As six-year-old Emma anticipates the birth of her new baby brother or sister, she vividly imagines all of the things they can do together. They’ll go to Grandpa’s farm to feed the calves, ride in the back of the mini-van making faces at the cars that go by, fly on airplanes, and someday, they’ll even go to Africa on a safari to see elephants and rhinos. And she can’t wait to go to the art festival and show the baby how to paint a picture with a rubber octopus. Emma feels ready to be a big sister!
Then when the baby is born, her dad tells her that it’s a boy named Isaac, and he has something called Down syndrome. As her dad shares this news, Emma senses his concern and wonders if Isaac will be able to go on all those adventures after all. While they talk, they come to the conclusion that he will certainly be able to do everything she’s imagined. Finally she asks, “If Isaac has this Down thing, then what can’t he do?” Her dad thinks about it, then tells her that as long as they are patient with him, and help him when he needs it, there probably isn’t anything Isaac can’t do.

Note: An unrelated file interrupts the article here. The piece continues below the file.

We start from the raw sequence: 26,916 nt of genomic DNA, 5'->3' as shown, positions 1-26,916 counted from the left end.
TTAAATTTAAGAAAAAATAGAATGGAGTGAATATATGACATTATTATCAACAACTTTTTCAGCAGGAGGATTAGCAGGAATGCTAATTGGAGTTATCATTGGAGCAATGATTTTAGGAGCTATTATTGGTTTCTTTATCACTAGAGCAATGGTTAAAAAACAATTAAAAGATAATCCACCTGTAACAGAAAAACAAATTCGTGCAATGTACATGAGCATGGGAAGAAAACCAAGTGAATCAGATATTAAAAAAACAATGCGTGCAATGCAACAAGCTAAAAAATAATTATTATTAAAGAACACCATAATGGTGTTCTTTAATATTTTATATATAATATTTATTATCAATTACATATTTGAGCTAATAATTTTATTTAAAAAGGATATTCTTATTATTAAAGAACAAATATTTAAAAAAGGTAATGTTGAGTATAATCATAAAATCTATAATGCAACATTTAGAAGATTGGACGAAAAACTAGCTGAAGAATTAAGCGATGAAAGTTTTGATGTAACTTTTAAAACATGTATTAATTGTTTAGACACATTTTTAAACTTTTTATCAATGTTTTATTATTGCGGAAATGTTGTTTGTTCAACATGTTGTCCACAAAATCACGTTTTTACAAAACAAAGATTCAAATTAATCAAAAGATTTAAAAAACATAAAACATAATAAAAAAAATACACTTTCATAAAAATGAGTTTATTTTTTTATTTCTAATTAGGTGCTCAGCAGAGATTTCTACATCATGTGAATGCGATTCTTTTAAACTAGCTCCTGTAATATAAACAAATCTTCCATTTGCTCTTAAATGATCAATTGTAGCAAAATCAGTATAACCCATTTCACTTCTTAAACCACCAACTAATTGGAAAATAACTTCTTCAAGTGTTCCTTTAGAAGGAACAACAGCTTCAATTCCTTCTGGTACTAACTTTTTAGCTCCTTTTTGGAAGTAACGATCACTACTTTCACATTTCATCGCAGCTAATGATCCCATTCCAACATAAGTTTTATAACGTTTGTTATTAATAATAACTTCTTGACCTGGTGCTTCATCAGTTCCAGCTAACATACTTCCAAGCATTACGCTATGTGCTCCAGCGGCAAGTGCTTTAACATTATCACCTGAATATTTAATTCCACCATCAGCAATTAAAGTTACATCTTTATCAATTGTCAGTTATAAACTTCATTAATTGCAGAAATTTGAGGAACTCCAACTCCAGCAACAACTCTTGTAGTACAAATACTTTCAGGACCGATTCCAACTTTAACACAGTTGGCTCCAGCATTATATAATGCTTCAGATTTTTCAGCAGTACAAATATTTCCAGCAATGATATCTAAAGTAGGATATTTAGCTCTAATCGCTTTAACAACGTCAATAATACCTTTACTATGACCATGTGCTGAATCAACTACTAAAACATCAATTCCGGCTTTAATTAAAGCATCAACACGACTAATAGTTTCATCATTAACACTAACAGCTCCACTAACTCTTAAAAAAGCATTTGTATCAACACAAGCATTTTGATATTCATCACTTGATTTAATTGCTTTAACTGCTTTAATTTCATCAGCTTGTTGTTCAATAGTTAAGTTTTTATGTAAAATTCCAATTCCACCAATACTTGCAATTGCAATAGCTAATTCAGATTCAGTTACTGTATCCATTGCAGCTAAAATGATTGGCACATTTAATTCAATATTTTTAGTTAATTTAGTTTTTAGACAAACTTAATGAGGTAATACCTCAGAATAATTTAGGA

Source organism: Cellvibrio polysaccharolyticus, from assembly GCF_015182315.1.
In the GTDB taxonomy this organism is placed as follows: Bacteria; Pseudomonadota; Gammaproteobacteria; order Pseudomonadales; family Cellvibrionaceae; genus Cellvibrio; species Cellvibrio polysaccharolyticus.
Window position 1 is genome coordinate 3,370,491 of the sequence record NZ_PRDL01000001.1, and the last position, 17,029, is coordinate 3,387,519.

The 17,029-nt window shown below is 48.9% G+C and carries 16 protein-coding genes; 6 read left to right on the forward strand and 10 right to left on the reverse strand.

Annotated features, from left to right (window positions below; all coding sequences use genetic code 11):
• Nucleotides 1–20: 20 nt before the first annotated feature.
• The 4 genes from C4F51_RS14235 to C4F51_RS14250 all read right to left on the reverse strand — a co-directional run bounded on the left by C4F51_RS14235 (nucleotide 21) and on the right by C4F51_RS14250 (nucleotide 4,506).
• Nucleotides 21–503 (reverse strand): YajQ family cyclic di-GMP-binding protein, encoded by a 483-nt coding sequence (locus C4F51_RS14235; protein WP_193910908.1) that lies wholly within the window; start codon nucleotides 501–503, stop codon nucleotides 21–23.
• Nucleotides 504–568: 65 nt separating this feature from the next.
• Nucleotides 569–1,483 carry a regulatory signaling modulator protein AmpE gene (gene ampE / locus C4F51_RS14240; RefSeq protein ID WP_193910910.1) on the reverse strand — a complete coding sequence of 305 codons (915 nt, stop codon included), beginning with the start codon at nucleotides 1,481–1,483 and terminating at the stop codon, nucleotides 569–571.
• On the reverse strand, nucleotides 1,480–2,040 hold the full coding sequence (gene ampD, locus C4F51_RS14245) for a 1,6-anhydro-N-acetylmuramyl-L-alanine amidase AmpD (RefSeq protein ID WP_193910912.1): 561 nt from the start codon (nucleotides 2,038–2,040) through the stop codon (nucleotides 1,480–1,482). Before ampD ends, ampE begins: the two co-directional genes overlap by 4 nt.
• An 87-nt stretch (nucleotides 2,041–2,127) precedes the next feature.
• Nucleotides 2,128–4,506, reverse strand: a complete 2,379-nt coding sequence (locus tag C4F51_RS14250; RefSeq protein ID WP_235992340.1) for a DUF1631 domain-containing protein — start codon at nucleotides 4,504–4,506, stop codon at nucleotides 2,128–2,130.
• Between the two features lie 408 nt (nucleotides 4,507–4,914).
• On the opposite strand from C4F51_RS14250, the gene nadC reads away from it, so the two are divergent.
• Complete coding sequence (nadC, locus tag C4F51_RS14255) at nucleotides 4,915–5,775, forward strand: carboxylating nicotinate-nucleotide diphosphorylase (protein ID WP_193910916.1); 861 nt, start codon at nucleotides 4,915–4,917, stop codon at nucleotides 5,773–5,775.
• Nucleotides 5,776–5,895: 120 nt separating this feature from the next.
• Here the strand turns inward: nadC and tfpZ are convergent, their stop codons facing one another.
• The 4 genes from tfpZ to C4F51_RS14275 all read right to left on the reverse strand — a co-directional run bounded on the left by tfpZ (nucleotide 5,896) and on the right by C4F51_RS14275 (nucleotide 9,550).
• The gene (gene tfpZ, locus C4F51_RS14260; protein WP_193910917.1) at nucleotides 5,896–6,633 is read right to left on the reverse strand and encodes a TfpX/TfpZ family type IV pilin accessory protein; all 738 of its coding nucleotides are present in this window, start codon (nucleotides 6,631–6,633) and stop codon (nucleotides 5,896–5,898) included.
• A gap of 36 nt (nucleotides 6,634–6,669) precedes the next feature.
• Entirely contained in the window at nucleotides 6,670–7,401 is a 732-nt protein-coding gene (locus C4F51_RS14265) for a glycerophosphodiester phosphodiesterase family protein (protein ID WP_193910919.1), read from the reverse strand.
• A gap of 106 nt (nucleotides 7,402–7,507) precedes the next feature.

In this touching story, Emma helps her father as much as he helps her to realize that Isaac is the baby they dreamed of. The book concludes with a set of commonly asked questions about Down syndrome with answers for children and how it might affect their sibling and family. The wonderful color illustrations help make We’ll Paint the Octopus Red a beautiful, reassuring book for siblings of children with Down syndrome that’s sure to become a family favorite.
Written by Stephanie Stuve-Bodeen and Illustrated by Pam DeVito
Stephanie Stuve-Bodeen is author of the award-winning Elizabeti’s Doll picture book series, among others. She has a Master of Fine Arts in writing and currently lives with her husband and two daughters in La Center, Washington.
Pam DeVito, the illustrator, lives with her family in Maine.